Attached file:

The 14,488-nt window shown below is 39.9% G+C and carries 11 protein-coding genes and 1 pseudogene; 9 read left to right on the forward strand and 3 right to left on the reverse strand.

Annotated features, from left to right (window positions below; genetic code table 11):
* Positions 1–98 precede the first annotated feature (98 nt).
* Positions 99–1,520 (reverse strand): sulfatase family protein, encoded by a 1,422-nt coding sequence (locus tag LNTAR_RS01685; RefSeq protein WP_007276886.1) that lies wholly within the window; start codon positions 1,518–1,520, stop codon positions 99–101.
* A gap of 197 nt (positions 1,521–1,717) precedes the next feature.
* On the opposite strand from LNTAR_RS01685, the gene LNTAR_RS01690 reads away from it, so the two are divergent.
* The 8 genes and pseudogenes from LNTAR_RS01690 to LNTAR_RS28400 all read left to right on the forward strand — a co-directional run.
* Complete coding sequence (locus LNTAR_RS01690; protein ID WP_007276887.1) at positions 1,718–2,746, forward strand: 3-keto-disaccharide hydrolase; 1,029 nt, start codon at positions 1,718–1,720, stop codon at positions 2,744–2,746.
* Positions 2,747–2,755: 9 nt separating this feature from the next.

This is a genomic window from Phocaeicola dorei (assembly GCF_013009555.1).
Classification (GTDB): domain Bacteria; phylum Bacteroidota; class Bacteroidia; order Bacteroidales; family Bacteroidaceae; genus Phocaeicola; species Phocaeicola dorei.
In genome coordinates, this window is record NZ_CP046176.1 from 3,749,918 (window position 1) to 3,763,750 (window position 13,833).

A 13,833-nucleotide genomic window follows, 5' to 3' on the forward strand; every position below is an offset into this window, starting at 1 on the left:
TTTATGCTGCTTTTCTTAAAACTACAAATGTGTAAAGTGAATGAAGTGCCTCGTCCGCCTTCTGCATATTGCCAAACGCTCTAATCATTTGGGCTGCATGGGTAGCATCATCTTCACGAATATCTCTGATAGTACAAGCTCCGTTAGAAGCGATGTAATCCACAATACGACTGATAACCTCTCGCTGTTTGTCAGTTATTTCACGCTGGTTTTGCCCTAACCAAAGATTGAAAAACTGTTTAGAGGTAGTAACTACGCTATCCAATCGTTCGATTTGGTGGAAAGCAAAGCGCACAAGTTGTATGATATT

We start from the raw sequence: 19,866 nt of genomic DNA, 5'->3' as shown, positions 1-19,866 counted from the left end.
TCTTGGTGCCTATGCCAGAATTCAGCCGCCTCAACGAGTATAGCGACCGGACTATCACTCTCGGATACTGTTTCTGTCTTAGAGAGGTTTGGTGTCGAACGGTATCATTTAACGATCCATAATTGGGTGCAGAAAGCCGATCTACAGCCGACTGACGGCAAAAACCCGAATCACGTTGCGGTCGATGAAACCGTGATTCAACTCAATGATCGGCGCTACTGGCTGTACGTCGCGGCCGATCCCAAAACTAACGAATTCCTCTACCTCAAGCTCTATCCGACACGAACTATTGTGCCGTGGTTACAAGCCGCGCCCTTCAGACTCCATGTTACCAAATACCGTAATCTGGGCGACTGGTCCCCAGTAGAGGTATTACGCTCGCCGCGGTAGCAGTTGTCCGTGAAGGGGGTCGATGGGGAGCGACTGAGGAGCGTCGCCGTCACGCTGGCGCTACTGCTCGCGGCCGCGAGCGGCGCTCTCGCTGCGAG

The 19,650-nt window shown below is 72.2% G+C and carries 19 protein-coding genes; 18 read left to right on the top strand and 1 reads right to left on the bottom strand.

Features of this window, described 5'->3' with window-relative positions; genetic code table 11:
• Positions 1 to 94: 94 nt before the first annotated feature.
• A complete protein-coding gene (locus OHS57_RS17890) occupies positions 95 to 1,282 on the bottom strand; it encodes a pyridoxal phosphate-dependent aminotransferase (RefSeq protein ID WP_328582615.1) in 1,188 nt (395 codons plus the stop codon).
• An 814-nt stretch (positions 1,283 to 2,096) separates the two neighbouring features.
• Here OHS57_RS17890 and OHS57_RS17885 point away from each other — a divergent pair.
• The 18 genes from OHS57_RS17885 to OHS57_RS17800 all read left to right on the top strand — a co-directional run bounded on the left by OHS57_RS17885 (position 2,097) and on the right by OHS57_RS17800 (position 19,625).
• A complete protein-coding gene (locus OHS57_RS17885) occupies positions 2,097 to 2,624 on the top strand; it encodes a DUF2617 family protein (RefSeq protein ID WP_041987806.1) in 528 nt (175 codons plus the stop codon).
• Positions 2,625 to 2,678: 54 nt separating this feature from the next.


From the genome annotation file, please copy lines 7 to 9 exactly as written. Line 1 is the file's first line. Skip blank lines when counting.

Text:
* The 8 genes and pseudogenes from LNTAR_RS01690 to LNTAR_RS28400 all read left to right on the forward strand — a co-directional run.
* Complete coding sequence (locus LNTAR_RS01690; protein ID WP_007276887.1) at positions 1,718–2,746, forward strand: 3-keto-disaccharide hydrolase; 1,029 nt, start codon at positions 1,718–1,720, stop codon at positions 2,744–2,746.
* Positions 2,747–2,755: 9 nt separating this feature from the next.